In February 2012, it will have been 10 years since I published my book, The Houses That Sears Built. Writing that book was a labor of love, but it was also an incredibly intense experience. By Christmas 2001, I had nearly finished the manuscript.
For our Christmas vacation that year, our family (my husband and three daughters) had planned to fly to Portsmouth, Virginia to visit our families. (We were living in the St. Louis area at the time.)
About three weeks before the holidays, I decided to cancel my plans and stay home and finish up the manuscript. I was on a roll, and after two years, it was time to put my nose to the grindstone and get it done. But one of those “little voices” told me that this was an important trip, and that I needed to stick with the plan and spend Christmas in Portsmouth.
On Christmas Eve, we had dinner with my mother. We were so happy to see her, and spend time with her. And I had a surprise. I’d just had a big article published in a national magazine. She was so proud of me, and asked me to read the article out loud to her, which I did. My dear mother looked at me and just beamed.
“My beautiful daughter,” she said with a big smile. “My beautiful famous daughter. I’m so proud of you.”
And at that moment, I almost slipped and told her my secret: My new book was going to be dedicated to her, Betty B. Fuller. The inscription would read, All that I am or hope to be, I owe to my angel mother. I remember my mother’s prayers and they have always clung to me.
It was a quote from Abraham Lincoln and it described exactly how I felt.
Throughout my life, my mother’s prayers had been such a blessing and support. She was always my #1 cheerleader and my dearest friend.
That night, when we left her house, I told her that we’d be back in just a few hours – on Christmas morning! She hugged me tight and started swaying side to side a little bit, while whispering in my ear, “My beautiful daughter. I love you so much.”
The next morning, she didn’t answer the door and she didn’t answer the phone. I used my key to get into the house and that’s when we found her – still in bed – ashen and barely breathing. She never regained consciousness, and died a short time later.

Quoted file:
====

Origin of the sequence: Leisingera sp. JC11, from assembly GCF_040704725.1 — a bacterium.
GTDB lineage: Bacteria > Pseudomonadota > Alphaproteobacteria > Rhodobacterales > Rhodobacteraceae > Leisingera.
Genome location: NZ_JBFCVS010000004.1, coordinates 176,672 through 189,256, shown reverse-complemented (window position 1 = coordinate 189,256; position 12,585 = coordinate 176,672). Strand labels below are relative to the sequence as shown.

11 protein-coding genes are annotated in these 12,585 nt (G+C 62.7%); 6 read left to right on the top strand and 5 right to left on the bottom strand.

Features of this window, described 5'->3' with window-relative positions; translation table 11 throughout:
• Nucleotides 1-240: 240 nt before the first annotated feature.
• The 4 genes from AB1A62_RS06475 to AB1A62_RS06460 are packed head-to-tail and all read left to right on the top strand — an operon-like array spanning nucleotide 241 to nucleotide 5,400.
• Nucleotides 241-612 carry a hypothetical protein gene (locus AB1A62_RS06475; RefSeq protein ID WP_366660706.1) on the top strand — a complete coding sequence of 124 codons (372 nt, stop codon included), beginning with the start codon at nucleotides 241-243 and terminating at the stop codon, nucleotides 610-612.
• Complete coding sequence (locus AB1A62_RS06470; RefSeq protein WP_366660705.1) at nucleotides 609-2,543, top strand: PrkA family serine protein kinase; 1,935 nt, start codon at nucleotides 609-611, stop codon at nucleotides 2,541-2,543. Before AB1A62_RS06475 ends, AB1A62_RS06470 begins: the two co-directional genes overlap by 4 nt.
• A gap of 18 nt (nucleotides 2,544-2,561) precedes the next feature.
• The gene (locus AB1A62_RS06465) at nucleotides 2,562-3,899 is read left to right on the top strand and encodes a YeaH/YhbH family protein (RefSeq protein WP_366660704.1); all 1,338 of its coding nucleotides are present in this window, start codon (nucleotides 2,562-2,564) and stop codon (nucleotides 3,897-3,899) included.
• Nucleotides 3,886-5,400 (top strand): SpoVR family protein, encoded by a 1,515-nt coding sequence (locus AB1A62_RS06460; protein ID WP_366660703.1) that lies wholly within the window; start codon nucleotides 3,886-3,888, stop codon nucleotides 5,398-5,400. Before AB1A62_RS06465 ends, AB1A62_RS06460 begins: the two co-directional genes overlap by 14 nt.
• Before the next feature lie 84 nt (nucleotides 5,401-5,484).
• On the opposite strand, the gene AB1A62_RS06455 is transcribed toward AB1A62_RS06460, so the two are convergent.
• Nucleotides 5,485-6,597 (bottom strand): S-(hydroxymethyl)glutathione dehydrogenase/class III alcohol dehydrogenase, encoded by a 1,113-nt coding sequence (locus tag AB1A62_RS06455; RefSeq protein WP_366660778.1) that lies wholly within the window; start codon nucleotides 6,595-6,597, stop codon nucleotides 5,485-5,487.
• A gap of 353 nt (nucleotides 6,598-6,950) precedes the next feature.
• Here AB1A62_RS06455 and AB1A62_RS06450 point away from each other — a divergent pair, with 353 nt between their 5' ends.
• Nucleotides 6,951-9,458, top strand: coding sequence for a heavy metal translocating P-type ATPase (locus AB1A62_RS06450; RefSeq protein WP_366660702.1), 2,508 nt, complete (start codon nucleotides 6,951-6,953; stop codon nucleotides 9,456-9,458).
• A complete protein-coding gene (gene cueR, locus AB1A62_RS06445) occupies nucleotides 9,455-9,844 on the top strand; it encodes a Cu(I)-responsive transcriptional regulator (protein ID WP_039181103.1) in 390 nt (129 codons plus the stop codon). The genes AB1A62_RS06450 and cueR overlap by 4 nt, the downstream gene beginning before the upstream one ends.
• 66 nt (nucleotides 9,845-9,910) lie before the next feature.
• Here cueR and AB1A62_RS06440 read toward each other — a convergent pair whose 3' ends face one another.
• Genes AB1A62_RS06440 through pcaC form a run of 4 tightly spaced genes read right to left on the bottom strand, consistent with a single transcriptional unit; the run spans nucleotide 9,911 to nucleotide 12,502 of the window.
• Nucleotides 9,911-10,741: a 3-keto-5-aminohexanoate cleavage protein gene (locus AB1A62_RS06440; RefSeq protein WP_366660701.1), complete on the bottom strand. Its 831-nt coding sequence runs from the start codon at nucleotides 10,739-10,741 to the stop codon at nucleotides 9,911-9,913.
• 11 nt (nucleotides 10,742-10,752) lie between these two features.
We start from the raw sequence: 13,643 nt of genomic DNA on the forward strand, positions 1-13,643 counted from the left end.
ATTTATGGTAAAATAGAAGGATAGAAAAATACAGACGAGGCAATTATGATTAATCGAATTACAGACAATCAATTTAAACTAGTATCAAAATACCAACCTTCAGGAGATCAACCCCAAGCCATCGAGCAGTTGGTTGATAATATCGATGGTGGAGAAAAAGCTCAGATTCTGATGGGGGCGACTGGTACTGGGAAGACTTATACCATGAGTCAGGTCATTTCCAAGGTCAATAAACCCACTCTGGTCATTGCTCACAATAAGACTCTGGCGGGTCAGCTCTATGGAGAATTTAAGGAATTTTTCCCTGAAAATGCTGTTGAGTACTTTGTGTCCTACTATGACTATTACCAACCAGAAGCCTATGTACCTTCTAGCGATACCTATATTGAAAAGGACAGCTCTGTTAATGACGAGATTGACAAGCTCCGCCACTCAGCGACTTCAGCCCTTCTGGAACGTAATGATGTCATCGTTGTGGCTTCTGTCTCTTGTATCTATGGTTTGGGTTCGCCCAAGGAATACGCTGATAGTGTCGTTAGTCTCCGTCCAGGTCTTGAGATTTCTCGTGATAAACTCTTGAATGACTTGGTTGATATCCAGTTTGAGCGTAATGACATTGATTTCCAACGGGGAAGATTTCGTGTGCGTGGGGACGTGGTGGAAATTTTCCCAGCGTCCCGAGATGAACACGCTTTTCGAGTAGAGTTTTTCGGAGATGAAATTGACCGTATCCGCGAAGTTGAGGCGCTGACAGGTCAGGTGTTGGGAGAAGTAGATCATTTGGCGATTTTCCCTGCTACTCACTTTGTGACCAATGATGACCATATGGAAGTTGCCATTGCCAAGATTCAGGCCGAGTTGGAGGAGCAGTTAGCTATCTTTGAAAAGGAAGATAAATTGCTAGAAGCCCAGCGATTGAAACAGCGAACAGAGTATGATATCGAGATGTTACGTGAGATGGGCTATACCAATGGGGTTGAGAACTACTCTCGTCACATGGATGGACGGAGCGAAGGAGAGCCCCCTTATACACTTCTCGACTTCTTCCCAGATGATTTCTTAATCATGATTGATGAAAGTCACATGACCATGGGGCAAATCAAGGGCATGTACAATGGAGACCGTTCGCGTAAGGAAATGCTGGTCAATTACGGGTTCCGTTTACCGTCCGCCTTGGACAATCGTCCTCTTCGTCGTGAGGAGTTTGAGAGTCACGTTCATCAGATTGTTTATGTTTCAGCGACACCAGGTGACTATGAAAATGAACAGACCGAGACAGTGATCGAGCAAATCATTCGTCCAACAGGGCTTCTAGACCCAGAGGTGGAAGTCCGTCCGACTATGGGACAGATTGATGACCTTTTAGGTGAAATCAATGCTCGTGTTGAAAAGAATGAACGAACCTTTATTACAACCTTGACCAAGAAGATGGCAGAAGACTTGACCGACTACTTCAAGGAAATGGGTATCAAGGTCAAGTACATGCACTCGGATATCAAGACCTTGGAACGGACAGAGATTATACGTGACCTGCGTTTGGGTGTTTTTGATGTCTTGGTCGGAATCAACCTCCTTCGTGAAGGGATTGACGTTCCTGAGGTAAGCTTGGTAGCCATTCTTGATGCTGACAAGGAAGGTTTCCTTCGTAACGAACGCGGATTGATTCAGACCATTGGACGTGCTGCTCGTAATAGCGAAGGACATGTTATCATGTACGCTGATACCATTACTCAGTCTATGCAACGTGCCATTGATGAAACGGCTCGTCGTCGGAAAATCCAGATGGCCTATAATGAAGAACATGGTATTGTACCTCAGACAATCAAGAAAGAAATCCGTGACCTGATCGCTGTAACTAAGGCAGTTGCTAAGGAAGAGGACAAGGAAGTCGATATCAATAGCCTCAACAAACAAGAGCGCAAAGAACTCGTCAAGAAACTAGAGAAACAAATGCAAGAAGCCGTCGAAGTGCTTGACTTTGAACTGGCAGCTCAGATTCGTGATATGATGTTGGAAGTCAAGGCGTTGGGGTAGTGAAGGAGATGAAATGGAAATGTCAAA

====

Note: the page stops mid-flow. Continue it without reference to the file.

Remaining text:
Twelve days later, I returned home, hardly able to think about that book of mine. Suddenly, it seemed so completely unimportant. However, I eventually pulled myself together enough to finish it and take the manuscript to the printer.
That was February 2002. Later that month, my husband of 24 years told me that he now understood Paul in the Bible, and that like Paul, he realized he was not the marrying kind. He asked for a divorce. And so ended a relationship that had begun in 1968. I’d met Tom when I was in third grade.
I moved out of the family home, and into a low-rent singles’ apartment and tried desperately to start a new life.
The Houses That Sears Built – was more than just a book. It became my raison d’être, literally. The book – and the career that came with it – gave me a sense of purpose and pride and unspeakable joy. Less than 60 days after its publication, I was interviewed for a feature article in the New York Times. That was a wonderful break.
Next, I was invited to appear in a new show being developed for PBS, tentatively titled, The History Detectives. From there, I ended up on A&E’s Biography, CBS Sunday Morning News and more. In July 2004, my book made it to Jeopardy!
By Summer 2006, I’d done more than 500 interviews and had appeared in almost every national newspaper in America, including, Christian Science Monitor, Dallas Morning News, Los Angeles Times, and the Washington Post. In June 2006, my story appeared in the Wall Street Journal – front page – and above the fold! That was the coup of my career.
And in Summer 2006, I met Wayne Ringer. Six months later, we were married.
I’ve always believed in God’s timing, and the timing of this book’s publication and the start of my new life could not have possibly been any better.
And it was FUN. I traveled all over the country and was a featured speaker at countless venues and seminars and preservation conferences and I was treated like a queen. I really liked being treated like a queen!
The book – and the career that followed – restored my soul and healed my shattered self-esteem. Divorce is tough.
In 2004, I traveled to a small town in the Midwest, and stayed at a Marriott Hotel. The organizers of the event had made all the arrangements for me, and that was always much appreciated. When I checked in at the desk, the clerk looked up from her computer screen, smiled at me and said, “You’re Rosemary Thornton?”
I said, “Yes,” and she reached her hand across the counter and said, “Can I shake your hand? I’ve always wanted to meet a real author.”
It was (and still is) one of the best memories of my career.
And it all started with one little self-published tome on Sears Kit Homes. Ten years ago, this month.
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